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    When Psoriasis Meds Don’t Work

    By Susan Bernstein
    WebMD Feature

    Months before her wedding, Kim Brown began using adalimumab (Humira), a drug to treat her psoriasis. She’s had the disease, which causes painful, scaly skin rashes all over her body, since age 10.

    But her dreams of walking down the aisle with clear skin didn’t come true.

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    “I thought I was breaking out in wedding stress hives. But it was because of the drug,” says Brown, who lives in Lynchburg, VA. “I had a rash, hives on my chest, and a very bad yeast infection, which is not something you want, especially on your honeymoon.”

    Brown’s doctor told her to stop using the drug. She’s tried many psoriasis treatments over the years. They work great for a while but then stop. Others cause side effects like blisters or an upset stomach, making it hard to keep using them.

    Why Some Meds Don’t Work

    Psoriasis causes inflammation because your body’s immune system isn’t working properly. It’s called an autoimmune disease.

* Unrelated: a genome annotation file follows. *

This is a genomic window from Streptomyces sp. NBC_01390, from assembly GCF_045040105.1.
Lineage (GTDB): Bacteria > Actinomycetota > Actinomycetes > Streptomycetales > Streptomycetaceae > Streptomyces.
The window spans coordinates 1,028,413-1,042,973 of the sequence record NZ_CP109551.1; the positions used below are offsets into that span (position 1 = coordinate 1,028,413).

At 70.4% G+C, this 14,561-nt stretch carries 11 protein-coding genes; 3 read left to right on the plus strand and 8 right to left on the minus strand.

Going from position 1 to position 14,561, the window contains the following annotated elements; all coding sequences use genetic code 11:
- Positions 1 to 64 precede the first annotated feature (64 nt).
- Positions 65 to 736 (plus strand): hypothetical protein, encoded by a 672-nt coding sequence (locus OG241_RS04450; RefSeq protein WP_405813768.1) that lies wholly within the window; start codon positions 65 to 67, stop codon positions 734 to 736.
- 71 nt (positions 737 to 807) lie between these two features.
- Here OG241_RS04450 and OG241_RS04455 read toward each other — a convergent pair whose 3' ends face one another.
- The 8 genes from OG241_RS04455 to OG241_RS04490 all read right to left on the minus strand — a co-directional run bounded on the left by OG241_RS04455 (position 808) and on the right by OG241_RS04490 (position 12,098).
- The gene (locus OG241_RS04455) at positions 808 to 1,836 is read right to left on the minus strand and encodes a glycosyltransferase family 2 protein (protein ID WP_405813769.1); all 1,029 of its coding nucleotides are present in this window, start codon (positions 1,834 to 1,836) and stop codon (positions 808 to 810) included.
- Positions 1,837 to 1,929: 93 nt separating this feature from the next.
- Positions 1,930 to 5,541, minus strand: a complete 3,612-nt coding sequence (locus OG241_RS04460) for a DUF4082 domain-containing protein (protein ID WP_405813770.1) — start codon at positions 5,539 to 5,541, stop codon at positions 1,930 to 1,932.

Its many causes make it hard to treat, says Jesse Keller, MD, assistant professor of dermatology at Oregon Health and Science University.

    “It’s partly genetic, partly environmental, and partly triggered by lifestyle factors such as body weight and alcohol use. We have no idea why psoriasis affects some more than others in a more aggressive or widespread fashion,” Keller says.

    Creams that you rub into your skin (your doctor may call them topical) work well for many people. But if you have psoriasis all over your body, they’re hard to apply, Keller says. And they may not get through the thick skin of your palms or soles to treat rashes there. Neither creams nor light therapy work for outbreaks on your nails.

    In those cases, you may need drugs to try to make your immune system work like it should. They all act differently, so you and your doctor will use trial and error to see if one will help you, Keller says.

    Doctors can’t predict who will respond to what because everyone’s immune system is different, he says. The wrong drug may cause a severe flare, “leaving you worse off than what you came in with.”

    If you can’t afford the cost of your drugs, speak up. Don’t just let your prescription run out, Keller says. He’s seen many people who, rather than reach out to the doctor, will just let the disease get worse.

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